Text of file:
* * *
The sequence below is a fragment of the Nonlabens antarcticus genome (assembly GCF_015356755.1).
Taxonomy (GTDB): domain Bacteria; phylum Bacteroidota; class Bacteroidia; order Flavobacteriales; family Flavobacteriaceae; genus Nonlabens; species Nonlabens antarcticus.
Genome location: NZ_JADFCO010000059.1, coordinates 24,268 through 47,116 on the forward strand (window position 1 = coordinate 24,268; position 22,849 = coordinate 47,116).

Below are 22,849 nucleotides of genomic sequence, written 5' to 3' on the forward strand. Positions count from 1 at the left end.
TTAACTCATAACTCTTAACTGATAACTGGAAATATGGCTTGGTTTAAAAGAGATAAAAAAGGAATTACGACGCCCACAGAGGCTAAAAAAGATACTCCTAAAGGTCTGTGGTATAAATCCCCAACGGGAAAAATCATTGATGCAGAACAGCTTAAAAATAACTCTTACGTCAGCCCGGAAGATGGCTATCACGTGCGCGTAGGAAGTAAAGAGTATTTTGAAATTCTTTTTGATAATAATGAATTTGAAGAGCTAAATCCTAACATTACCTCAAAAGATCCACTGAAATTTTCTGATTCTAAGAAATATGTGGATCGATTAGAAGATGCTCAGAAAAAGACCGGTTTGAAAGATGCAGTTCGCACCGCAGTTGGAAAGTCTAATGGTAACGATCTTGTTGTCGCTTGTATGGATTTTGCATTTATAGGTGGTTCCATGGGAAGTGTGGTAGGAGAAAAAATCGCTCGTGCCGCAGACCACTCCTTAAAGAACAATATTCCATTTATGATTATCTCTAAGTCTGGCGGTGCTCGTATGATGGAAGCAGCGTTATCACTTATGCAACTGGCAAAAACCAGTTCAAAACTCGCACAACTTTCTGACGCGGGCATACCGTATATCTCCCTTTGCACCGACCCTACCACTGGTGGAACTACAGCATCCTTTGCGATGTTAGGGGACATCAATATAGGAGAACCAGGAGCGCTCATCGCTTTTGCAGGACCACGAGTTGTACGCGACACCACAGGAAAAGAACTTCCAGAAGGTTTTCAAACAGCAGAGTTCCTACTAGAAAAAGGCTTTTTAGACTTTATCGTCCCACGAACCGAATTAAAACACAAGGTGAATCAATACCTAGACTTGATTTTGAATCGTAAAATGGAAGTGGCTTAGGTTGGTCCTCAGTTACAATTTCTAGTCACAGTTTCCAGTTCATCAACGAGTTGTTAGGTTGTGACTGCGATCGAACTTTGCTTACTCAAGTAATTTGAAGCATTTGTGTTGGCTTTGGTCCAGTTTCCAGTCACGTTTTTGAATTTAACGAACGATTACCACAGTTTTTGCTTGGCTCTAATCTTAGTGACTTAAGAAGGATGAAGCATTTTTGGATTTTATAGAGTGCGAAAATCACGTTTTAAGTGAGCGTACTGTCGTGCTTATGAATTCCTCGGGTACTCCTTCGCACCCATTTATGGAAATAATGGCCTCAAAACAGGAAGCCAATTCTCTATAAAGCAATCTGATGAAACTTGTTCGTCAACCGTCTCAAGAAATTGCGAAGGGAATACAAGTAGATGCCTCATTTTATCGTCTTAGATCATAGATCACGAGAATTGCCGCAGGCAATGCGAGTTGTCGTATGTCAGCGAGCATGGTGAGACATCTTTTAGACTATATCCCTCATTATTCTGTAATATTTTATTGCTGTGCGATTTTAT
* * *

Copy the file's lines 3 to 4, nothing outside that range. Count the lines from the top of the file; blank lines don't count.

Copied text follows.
Genome location: NZ_JADFCO010000059.1, coordinates 24,268 through 47,116 on the forward strand (window position 1 = coordinate 24,268; position 22,849 = coordinate 47,116).

Below are 22,849 nucleotides of genomic sequence, written 5' to 3' on the forward strand. Positions count from 1 at the left end.